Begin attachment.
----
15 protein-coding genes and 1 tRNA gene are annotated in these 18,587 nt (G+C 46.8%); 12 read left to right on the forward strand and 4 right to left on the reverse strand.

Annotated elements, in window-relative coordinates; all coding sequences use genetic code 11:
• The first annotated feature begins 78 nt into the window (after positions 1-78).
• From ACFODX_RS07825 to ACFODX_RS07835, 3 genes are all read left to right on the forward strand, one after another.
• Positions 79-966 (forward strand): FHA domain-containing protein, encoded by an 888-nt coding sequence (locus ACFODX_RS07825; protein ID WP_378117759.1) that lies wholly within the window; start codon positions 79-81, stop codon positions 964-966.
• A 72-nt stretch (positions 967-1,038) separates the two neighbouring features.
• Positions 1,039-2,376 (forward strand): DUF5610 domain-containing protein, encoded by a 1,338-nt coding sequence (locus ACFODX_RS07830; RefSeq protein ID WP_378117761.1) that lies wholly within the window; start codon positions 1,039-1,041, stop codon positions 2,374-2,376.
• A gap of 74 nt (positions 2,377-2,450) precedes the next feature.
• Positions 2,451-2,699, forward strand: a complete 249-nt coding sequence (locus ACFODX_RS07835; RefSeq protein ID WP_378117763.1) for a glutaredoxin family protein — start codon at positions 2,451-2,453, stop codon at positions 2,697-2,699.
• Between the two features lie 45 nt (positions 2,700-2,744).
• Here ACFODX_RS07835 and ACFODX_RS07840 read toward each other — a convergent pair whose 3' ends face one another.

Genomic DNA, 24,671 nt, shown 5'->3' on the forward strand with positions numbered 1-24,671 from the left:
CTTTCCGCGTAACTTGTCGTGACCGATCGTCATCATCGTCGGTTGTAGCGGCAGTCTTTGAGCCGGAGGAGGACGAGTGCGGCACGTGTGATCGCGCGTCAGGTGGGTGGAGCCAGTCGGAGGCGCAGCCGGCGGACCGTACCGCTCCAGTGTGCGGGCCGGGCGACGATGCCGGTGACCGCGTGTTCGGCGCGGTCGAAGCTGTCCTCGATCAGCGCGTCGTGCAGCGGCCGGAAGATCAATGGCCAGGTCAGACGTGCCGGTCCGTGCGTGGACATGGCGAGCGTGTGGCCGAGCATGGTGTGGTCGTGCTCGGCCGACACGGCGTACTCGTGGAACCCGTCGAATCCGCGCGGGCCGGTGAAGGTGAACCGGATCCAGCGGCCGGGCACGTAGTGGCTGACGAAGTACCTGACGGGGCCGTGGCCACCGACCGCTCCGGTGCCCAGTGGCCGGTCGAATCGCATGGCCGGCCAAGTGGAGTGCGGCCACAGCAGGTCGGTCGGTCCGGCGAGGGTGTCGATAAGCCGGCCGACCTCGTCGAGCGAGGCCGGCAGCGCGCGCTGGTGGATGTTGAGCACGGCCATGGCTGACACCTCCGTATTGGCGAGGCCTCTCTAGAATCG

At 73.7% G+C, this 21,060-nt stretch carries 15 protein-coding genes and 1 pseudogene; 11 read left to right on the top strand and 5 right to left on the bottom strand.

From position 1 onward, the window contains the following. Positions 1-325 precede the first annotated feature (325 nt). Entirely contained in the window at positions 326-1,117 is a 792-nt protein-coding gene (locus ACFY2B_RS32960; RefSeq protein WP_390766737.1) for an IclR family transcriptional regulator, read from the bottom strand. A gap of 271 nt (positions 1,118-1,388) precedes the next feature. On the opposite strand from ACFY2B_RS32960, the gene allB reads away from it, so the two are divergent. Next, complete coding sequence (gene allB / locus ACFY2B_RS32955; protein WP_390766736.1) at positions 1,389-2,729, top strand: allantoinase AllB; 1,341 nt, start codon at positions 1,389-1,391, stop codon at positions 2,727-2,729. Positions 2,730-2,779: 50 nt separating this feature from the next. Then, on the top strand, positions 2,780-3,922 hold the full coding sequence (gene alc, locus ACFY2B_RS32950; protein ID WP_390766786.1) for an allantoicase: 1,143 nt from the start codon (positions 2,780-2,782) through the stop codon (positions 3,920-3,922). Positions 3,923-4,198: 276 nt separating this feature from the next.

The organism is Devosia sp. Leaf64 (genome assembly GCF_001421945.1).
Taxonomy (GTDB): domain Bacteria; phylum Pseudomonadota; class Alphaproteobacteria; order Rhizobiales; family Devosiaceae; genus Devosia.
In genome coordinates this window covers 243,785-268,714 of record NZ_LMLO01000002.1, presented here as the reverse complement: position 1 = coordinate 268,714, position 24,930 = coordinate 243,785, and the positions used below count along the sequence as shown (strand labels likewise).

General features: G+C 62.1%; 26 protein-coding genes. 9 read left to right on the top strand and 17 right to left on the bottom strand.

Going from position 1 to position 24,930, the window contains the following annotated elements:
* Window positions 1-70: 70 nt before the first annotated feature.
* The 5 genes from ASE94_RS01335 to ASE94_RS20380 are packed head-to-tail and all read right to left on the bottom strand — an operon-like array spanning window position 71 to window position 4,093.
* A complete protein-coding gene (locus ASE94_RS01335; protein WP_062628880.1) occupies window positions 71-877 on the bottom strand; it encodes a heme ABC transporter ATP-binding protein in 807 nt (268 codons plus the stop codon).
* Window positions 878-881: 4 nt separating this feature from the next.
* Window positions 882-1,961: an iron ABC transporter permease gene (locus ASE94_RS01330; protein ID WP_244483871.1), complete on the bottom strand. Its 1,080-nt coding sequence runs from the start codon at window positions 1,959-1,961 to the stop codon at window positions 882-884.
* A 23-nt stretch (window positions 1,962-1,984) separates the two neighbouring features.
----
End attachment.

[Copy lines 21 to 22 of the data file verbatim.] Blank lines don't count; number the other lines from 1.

* Window positions 1-70: 70 nt before the first annotated feature.
* The 5 genes from ASE94_RS01335 to ASE94_RS20380 are packed head-to-tail and all read right to left on the bottom strand — an operon-like array spanning window position 71 to window position 4,093.